The first finding from this study indicates that although higher maternal PCBs are associated with reduced thymus size at birth [a finding previously reported by Park et al. (2008) in this cohort)], maternal PCB concentrations are not associated with later thymus measures at 6 and 16 months of age. This finding appears to coincide with the results of experimental studies where pregnant mice were dosed with TCDD during gestation, and thymic development was followed in their offspring. In one of these studies, a single maternal dose of TCDD (10 μg/kg body weight) was given on gestational day 14, and thymic development was assessed on postnatal days (PNDs) 4, 7, 11, and 18 in the pups (Fine et al. 1989). Results showed differences in thymus weight (as a proportion of body weight) and thymic cellularity between treatment and control groups for PNDs 4–11, but by PND18 both thymic weight and cellularity were similar between control and treatment groups. Another study dosed pregnant mice with TCDD on gestational days 6–14 and examined thymic cellularity in offspring at PNDs 6, 14, and 21 and at 7, 8, and 10 weeks (Holladay et al. 1991). Although differences in thymic cellularity were observed on PND6, by PND14 thymic cellularity was similar for treated and control groups. These findings from experimental studies and the results of the present study suggest that the association between in utero exposure to dioxin-like compounds and thymic volume may be limited to the neonatal period. However, the impact on functional immunocompetence over time is unclear.
The second finding from our study indicates that 6-month infant PCB concentrations are inversely associated with thymus volume at age 6 months. Moreover, we observed a larger decrease in thymus volume at 6 months associated with the 6-month PCB measure compared with in utero PCB exposure. This suggests that the thymus is sensitive to the potential effects of PCBs beyond the prenatal period, a finding also observed in experimental studies of TCDD (Faith and Luster 1979). In our population, thymus size peaked at approximately 6 months of age and then decreased by 16 months of age, consistent with previous studies documenting the development of the thymus in humans (George and Ritter 1996; Hasselbalch et al. 1997; Steinmann et al. 1985). These results suggest that 6 months of age is not only the time of maximum thymus volume during infancy but may also be the period of greatest sensitivity to PCBs. This finding should be interpreted cautiously, however, because our estimate of 6-month infant PCBs and thymus volume was relatively imprecise. In addition, we noted that the association between 6-month infant PCB concentration and 6-month thymus volume was stronger when adjusting for breast-feeding. Because length of exclusive breast -feeding is positively associated with both infant PCB concentration and thymus volume, unadjusted estimates of the PCB–thymus association at 6 months would tend to underestimate the adverse association between infant PCB concentration and thymus volume.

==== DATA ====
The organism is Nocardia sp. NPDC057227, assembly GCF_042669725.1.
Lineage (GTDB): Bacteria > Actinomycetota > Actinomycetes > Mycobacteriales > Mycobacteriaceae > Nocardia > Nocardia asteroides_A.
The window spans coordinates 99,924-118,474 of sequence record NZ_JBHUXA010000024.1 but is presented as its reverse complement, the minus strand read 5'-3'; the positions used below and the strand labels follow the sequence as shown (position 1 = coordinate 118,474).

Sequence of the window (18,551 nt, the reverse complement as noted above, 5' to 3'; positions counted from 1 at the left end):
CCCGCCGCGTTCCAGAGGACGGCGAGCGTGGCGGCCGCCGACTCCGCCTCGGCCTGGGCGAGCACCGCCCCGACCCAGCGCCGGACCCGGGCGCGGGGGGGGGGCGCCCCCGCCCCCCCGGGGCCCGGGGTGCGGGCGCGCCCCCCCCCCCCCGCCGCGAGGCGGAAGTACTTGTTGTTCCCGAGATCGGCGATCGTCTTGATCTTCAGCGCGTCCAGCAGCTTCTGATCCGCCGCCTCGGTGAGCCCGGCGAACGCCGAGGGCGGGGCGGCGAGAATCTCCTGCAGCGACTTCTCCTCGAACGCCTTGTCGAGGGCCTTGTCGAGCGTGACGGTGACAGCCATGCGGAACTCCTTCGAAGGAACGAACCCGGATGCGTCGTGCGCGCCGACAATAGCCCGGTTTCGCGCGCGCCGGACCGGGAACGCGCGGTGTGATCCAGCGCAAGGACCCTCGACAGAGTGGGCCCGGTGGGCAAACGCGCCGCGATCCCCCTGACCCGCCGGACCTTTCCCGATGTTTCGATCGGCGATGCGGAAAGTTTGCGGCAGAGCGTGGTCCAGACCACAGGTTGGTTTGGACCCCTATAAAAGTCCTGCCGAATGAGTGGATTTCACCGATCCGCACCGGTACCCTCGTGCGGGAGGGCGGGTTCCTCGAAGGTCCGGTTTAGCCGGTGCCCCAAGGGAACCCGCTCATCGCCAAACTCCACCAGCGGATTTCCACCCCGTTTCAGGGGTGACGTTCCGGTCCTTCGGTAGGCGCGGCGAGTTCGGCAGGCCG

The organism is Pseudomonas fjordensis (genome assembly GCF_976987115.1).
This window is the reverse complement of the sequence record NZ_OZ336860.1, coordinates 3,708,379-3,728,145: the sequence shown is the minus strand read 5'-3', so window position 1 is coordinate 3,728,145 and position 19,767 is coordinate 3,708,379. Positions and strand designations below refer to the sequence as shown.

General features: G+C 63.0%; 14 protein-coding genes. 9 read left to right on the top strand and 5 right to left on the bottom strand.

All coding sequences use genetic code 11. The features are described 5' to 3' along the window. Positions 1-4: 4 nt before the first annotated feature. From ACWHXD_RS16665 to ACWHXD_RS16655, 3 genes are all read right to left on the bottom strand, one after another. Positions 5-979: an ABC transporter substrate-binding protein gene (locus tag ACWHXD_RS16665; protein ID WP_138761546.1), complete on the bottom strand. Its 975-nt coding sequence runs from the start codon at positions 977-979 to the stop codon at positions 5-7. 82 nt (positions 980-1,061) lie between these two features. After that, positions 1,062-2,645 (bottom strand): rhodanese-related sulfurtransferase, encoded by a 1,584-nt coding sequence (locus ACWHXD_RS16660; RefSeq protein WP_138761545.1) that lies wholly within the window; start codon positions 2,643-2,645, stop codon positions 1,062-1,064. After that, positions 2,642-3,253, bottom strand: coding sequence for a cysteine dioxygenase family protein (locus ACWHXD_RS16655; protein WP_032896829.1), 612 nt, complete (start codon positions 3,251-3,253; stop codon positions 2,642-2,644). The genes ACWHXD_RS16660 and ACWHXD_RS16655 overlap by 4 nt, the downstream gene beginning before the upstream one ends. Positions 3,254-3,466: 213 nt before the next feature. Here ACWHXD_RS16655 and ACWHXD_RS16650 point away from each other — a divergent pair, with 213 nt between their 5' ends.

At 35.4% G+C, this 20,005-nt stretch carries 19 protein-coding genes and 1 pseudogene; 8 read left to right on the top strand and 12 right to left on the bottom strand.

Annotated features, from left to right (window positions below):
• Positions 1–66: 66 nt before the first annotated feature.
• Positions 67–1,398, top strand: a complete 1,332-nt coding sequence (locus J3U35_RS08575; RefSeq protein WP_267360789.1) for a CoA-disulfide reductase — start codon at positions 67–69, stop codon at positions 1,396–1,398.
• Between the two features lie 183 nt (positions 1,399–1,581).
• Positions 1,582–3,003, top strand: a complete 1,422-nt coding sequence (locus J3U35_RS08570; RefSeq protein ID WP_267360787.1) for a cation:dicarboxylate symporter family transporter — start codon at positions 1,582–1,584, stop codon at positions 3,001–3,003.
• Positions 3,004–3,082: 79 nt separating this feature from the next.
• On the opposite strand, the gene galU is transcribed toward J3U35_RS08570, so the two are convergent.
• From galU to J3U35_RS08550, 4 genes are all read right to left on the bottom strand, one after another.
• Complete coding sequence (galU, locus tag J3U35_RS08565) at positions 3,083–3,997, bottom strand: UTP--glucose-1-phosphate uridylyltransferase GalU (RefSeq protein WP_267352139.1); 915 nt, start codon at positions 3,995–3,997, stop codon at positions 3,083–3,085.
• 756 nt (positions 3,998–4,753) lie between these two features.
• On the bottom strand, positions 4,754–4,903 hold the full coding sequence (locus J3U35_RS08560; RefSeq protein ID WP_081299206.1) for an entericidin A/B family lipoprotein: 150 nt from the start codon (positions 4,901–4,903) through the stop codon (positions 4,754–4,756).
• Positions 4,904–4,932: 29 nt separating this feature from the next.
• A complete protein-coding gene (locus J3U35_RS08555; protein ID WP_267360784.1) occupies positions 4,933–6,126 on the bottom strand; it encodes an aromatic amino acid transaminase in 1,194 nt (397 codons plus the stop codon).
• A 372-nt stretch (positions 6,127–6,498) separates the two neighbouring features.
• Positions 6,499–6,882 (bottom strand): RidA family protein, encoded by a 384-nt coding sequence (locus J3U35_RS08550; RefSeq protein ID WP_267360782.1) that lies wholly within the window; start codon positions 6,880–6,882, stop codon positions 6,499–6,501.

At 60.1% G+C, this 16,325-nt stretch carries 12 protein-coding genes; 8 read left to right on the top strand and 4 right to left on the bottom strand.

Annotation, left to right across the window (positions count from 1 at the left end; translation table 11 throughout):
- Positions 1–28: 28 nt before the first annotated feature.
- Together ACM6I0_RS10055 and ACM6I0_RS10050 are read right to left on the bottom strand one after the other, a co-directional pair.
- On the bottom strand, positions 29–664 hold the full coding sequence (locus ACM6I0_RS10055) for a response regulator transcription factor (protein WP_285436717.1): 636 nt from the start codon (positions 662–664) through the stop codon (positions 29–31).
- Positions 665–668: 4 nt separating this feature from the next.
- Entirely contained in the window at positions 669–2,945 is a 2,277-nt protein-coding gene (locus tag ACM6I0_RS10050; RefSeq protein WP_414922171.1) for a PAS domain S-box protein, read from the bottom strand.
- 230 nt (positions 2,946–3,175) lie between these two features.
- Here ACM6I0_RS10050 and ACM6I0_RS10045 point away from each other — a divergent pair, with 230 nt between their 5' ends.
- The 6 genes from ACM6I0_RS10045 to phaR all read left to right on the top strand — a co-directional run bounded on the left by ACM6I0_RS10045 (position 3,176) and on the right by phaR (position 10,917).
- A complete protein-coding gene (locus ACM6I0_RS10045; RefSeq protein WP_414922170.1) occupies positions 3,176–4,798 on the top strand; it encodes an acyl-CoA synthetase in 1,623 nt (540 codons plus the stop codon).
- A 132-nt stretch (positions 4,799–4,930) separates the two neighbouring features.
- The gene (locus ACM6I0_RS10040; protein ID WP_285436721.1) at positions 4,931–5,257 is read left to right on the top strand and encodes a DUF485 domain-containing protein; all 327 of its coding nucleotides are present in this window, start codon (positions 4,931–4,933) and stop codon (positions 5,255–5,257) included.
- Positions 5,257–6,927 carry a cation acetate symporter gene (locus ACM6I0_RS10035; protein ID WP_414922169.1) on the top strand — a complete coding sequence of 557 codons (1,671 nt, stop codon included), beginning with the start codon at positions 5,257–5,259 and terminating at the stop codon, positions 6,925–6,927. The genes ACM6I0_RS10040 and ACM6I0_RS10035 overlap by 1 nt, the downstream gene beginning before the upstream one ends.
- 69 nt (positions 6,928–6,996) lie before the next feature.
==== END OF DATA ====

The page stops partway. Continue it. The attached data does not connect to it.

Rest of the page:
Finally, we did observe some evidence of a positive association between 16-month PCB concentration and 16-month thymus volume. Because the thymus size peaks at approximately 8 months of age and then shrinks (Hasselbalch et al. 1997), a larger thymus volume at 16 months could occur if the shrinkage occurred later than expected, representing delayed maturation of the thymus. That is, infants with a smaller thymic volume at 6 months may reach their peak later, and the decline by 16 months may be less than would occur in those whose thymus reached a peak at the typical time point. The actual functional significance in terms of lymphocyte differentiation and maturation is unclear, and any possible mechanism should be interpreted cautiously given the lack of precision we observed in our estimate of PCBs and thymus volume at 16 months.
Some limitations of our study deserve discussion. First, because of the low concentrations of coplanar PCBs and other dioxin-like compounds in our study and the high cost to quantitate them, we were unable to measure these compounds in maternal and infant sera. Second, only a portion of 6-month infant serum samples was analyzed for PCB concentrations, and although our stratified random sampling scheme had the benefit of increasing statistical power (relative to a similar size sample selected at random), CIs for the estimate of 6-month PCB concentration and 6-month thymus volume indicated that the estimate was relatively imprecise.